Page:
Alexandra Simas, a doctoral student at the Friedman School, is no novice at making connections between diet and disease. Her first patient was, well, herself.
During her freshman year at Wellesley College, Simas was tired all the time. She dragged herself to class, and found it hard to keep up with the regimen of competing on the varsity swim team. She wondered if her diet contributed to her symptoms, which not only included gastrointestinal woes, but affected her muscles, her mood and her overall sense of well-being.
“This isn’t about changing what you eat to lower your risk of disease by a certain percentage....It’s seeing the differences you can make in your health on a day-to-day basis.”
The problems became so severe she had to take time off from school. She spent the next two years on a nutritional odyssey of sorts, seeing physicians and investigating her family’s history of allergies, autoimmune disease, cancer and neurological disorders. She attacked her health problems with methodical precision, eliminating certain foods, addressing vitamin deficiencies, and changing what she ate to improve her microbiota, the trillions of microorganisms that make up the gut’s ecosystem.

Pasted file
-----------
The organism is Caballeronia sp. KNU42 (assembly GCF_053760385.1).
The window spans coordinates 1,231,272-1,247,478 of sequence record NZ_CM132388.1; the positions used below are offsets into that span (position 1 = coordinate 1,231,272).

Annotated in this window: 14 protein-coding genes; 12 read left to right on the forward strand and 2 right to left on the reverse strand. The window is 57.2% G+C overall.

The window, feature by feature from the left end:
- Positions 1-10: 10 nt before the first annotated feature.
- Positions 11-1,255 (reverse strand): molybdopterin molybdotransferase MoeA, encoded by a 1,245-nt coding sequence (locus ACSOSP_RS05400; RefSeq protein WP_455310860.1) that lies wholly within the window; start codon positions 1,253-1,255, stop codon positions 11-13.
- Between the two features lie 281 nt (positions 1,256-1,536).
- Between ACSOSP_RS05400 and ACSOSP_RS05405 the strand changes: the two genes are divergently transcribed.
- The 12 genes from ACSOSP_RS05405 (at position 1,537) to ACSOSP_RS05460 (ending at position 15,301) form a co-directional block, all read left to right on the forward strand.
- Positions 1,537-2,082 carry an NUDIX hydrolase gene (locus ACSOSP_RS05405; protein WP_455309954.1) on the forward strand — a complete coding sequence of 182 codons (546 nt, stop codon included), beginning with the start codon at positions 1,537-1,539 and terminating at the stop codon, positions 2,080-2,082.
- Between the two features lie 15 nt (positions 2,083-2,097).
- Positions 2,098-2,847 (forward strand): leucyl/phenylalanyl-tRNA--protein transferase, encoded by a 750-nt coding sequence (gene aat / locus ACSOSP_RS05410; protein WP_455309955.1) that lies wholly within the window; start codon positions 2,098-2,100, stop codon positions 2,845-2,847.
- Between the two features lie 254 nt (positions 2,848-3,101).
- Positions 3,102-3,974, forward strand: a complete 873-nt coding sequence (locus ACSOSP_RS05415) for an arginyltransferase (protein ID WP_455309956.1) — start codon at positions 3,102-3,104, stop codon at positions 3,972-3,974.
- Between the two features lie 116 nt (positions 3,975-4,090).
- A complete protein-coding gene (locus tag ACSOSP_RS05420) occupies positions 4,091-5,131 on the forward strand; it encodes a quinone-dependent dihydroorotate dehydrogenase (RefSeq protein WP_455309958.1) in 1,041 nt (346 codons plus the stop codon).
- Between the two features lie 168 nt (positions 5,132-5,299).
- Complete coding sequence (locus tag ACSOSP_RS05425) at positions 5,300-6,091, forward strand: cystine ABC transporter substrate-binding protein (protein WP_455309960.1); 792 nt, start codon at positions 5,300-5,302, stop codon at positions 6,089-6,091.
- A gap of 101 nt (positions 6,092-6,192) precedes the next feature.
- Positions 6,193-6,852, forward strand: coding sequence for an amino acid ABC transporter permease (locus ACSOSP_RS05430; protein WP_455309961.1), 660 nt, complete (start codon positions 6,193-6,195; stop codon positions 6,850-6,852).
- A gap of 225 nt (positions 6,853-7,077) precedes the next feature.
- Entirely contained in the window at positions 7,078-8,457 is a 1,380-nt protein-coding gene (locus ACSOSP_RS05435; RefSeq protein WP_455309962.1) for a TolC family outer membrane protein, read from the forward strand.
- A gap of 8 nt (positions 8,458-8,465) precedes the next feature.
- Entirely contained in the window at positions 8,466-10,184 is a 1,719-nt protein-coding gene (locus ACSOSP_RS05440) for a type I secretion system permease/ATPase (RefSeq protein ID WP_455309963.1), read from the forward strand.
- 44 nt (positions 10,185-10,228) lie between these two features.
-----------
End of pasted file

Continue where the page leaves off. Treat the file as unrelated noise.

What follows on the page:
After two years, she felt much better, and returned to Wellesley to complete her undergraduate studies in neuroscience. “It was really tough, but I wouldn’t trade that experience for anything, because it helped me to see firsthand how much genetics, diet and environment play a role in how your brain and body function,” says Simas, who’s pursuing a Ph.D. in biochemical and molecular nutrition.
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